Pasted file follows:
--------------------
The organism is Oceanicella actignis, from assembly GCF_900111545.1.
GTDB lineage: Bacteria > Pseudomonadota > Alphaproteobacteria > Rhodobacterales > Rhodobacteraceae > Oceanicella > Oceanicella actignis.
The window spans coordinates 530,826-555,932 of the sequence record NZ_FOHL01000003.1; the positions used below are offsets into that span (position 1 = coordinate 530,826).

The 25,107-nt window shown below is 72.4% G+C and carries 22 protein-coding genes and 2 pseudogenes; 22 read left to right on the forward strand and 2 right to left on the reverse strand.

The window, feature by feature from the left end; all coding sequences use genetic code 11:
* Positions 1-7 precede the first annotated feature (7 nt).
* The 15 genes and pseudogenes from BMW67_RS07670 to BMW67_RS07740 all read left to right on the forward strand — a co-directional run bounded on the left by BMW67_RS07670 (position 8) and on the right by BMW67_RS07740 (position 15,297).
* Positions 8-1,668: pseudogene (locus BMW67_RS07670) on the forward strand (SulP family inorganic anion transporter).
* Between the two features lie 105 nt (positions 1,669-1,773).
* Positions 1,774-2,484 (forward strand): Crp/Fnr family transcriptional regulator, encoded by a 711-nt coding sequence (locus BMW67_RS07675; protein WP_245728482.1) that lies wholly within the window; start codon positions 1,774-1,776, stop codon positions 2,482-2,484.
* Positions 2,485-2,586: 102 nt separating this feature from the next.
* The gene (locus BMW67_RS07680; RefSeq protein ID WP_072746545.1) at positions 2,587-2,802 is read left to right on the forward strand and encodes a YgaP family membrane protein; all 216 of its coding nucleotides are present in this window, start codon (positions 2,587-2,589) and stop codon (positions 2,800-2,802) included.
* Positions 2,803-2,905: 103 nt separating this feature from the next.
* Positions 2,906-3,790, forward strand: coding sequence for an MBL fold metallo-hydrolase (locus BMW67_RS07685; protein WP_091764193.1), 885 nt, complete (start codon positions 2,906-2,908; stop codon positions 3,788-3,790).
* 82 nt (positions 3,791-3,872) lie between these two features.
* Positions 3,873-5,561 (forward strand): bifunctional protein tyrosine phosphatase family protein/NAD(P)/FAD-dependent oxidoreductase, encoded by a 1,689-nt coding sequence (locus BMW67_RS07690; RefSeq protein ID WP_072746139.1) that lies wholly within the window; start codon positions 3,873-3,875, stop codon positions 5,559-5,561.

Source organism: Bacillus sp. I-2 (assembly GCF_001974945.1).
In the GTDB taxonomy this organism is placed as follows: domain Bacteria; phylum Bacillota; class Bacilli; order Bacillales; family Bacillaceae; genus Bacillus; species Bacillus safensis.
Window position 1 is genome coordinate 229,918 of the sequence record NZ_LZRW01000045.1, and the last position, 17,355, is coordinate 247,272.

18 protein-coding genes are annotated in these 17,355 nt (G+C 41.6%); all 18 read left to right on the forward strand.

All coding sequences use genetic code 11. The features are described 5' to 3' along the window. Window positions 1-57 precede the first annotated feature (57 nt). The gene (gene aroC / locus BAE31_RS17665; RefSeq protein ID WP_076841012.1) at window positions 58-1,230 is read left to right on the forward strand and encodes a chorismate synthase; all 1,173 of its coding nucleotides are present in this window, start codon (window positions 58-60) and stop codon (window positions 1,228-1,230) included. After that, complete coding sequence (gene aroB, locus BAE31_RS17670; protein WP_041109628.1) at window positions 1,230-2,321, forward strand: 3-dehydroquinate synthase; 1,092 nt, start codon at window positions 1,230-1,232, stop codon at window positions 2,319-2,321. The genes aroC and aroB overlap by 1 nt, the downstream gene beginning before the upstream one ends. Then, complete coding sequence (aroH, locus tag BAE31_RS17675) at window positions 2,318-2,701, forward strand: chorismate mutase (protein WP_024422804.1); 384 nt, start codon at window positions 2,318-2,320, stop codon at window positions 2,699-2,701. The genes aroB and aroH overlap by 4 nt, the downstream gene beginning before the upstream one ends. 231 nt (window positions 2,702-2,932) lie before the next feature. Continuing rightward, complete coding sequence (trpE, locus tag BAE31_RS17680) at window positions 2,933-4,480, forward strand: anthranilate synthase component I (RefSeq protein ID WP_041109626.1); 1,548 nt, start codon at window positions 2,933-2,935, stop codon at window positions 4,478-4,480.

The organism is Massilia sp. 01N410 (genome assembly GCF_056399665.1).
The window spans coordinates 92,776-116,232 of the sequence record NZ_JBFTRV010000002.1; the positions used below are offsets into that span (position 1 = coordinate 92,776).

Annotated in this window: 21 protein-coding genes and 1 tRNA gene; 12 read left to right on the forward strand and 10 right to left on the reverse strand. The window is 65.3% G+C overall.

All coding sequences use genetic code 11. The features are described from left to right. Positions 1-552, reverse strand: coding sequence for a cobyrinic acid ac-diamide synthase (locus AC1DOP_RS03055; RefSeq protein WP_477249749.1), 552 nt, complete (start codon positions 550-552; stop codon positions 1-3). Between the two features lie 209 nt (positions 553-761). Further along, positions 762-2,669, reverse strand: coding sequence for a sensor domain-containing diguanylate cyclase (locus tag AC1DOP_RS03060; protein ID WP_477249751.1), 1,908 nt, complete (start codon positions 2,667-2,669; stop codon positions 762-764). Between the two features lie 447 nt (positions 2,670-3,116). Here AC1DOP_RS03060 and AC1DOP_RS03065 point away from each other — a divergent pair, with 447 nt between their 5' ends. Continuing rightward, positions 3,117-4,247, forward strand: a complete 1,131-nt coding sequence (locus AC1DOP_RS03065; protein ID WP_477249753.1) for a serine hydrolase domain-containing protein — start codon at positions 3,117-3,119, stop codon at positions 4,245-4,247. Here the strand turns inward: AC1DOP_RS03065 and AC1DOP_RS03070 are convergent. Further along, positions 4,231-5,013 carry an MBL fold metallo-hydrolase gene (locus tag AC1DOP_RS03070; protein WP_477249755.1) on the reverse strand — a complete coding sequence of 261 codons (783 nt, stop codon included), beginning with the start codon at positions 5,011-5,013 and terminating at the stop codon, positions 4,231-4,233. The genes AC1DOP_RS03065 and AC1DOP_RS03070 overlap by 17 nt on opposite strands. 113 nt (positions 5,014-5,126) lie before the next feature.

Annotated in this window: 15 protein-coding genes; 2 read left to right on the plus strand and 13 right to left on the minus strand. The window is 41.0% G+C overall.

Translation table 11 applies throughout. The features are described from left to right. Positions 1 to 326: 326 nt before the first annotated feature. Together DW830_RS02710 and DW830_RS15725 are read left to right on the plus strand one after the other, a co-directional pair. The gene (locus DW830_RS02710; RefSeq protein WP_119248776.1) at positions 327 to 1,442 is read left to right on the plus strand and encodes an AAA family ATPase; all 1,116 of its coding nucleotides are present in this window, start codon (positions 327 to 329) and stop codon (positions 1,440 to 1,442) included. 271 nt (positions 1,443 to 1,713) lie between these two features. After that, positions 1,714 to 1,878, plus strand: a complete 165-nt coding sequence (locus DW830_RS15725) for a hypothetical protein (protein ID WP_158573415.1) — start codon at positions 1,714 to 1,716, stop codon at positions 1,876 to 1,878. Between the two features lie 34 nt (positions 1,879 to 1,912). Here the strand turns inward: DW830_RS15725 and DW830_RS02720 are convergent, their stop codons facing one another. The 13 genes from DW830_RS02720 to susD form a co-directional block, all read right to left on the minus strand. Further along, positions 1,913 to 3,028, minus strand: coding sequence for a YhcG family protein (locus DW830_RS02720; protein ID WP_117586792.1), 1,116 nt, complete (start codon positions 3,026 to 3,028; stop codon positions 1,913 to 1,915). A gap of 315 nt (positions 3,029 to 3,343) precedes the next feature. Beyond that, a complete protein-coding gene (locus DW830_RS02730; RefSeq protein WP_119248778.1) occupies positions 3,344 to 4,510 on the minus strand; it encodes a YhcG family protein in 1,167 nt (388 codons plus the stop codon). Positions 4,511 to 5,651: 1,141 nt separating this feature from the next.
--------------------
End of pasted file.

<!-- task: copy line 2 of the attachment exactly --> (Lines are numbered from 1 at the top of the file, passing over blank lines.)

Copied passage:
GTDB lineage: Bacteria > Pseudomonadota > Alphaproteobacteria > Rhodobacterales > Rhodobacteraceae > Oceanicella > Oceanicella actignis.